Since the murder of George Floyd in 2020, a racial reckoning has taken place in our country that has forced public and private institutions — including the media — to acknowledge their histories of racism. Reps.
Today’s USTelecom update is just more of the same grossly misleading and inaccurate analysis of broadband prices first seen in a prior report released last year. This new report, like the earlier versions, falsely asserts that the broadband prices internet users pay are declining.
The facts on pricing and profits for the US broadband industry, the varying ways to measure prices, the important differences between these methods, and how certain methods can be used to obfuscate the reality of what is happening in the market and at the kitchen table. Government and industry data note the strength and weaknesses in each form and highlight how the ISP industry and its apologists use this kind of data to mislead. Some of our findings include:
Free Press and Access Now filed reply comments with the Federal Communications Commission urging strong and rapid implementation of the Emergency Broadband Benefit program.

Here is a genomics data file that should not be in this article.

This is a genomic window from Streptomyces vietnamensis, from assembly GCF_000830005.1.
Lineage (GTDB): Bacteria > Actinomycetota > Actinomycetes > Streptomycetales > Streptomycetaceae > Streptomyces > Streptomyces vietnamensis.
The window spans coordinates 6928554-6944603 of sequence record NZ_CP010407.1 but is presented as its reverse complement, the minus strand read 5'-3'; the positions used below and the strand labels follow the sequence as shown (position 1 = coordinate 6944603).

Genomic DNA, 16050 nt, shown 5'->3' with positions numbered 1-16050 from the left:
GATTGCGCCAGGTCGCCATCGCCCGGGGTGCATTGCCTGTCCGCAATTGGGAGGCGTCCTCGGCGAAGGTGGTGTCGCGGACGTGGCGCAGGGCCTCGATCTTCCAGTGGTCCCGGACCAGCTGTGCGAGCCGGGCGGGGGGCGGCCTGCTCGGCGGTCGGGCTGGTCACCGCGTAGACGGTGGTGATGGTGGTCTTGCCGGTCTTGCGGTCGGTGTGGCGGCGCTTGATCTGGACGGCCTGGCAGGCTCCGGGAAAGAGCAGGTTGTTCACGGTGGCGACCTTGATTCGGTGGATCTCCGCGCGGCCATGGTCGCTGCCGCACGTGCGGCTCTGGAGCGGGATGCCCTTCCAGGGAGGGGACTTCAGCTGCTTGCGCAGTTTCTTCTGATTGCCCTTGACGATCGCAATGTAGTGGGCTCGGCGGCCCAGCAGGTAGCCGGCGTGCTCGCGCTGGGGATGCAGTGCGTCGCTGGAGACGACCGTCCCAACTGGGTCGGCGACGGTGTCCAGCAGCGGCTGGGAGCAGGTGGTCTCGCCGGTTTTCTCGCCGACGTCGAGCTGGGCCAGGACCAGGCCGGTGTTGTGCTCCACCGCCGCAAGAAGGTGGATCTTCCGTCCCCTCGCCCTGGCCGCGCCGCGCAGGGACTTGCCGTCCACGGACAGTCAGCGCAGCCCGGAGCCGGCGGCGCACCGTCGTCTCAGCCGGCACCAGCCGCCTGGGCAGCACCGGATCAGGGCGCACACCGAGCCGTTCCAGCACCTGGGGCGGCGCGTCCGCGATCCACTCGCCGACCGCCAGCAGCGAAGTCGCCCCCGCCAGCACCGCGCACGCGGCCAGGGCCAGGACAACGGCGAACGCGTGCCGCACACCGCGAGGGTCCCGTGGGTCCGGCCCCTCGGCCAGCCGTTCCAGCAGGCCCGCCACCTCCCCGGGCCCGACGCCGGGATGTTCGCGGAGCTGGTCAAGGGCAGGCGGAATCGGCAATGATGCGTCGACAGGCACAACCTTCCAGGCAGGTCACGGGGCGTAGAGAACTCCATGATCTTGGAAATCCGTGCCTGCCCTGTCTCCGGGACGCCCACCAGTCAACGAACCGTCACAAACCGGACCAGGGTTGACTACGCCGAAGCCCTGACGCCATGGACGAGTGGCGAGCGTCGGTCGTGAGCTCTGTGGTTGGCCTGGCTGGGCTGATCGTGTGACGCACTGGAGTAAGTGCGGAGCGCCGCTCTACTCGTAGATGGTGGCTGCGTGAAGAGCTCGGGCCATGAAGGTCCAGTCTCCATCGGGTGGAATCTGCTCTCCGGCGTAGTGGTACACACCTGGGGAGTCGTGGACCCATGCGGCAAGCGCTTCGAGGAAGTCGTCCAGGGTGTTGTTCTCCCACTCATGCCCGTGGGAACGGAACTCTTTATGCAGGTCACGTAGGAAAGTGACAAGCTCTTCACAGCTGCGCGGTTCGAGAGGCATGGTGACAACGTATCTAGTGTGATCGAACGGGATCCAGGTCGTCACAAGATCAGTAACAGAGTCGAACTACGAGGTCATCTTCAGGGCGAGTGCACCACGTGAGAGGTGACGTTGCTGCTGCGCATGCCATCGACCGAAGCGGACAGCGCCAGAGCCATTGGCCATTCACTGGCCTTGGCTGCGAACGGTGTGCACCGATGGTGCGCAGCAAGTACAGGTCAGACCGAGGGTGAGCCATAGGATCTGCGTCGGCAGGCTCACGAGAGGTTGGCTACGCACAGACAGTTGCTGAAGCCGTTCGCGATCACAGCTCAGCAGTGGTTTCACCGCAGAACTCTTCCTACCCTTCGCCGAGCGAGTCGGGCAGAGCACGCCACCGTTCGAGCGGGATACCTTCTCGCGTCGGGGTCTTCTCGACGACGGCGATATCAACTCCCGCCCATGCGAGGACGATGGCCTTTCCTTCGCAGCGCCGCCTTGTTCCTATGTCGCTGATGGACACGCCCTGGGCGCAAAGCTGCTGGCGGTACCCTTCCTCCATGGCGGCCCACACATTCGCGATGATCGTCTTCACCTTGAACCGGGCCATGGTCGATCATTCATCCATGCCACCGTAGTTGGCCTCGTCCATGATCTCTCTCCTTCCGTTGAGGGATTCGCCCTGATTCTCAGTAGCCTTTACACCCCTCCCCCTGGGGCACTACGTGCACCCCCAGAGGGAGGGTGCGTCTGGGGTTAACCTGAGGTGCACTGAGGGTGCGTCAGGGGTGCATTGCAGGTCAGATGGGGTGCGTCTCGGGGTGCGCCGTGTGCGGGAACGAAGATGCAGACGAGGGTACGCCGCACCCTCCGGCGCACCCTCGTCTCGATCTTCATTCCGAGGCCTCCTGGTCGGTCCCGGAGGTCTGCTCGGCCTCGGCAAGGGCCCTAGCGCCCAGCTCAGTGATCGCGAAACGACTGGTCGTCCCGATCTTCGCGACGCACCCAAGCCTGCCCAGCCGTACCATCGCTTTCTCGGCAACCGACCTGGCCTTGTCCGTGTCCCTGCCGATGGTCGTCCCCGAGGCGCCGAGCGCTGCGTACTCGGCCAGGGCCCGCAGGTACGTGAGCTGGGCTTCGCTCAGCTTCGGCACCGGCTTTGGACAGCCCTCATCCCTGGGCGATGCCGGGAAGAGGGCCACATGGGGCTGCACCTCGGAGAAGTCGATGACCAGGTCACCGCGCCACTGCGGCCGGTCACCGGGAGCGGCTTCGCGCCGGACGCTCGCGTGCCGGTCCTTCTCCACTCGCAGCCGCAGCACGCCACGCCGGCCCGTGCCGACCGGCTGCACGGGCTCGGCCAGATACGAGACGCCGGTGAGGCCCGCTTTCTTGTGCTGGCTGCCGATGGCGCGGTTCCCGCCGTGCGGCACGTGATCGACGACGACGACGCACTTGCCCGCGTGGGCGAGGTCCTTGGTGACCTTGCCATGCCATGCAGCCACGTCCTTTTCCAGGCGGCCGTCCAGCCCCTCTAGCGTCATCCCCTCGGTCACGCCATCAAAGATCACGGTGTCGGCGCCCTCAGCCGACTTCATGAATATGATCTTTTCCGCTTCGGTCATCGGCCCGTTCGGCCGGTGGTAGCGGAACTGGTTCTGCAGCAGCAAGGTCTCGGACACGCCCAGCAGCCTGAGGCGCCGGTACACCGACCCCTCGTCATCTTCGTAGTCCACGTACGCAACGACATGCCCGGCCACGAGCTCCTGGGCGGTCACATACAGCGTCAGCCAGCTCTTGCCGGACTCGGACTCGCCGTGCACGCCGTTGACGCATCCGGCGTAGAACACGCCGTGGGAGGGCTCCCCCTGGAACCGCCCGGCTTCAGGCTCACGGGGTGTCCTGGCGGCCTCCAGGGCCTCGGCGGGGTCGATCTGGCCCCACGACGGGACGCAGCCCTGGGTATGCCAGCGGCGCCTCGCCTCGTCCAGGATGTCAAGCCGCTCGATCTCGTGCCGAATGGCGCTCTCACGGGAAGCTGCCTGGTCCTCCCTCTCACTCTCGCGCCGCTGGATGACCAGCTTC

Free Press and Access Now filed comments with the Federal Communications Commission urging strong and rapid implementation of the Emergency Broadband Benefit program established by Congress in the latest pandemic relief package. The EBB program offers a monthly benefit of up to $50 to low-income families and those financially impacted by the COVID-19 emergency. The benefit would help cover the cost of any broadband plan offered by participating internet providers.
The Rural Digital Opportunity Fund is looking more and more like one of the most wasteful projects in Federal Communications Commission history. Critiquing the FCC for awarding more than $2 billion to unproven companies using questionable technologies to serve questionable areas is fully valid. So is raising concerns about awards to a bankrupt incumbent. These two critiques can coexist. Yet FCC Chairman Pai views them as the bread of a “job well done” policy sandwich.
To connect those most in need most often means connecting people to networks that already exist. That’s why it’s important to expose how the Federal Communications Commission’s rush to build new broadband networks has resulted in wasteful spending. Though I believe solving the rural-deployment problem is important, the roots of that problem are different from the root causes of the digital divide that plagues urban areas.
The Pai Federal Communications Commission took a victory lap when it announced the results of a $9.2-billion reverse auction that is supposed to bring broadband to over 5.2 million unserved homes and businesses.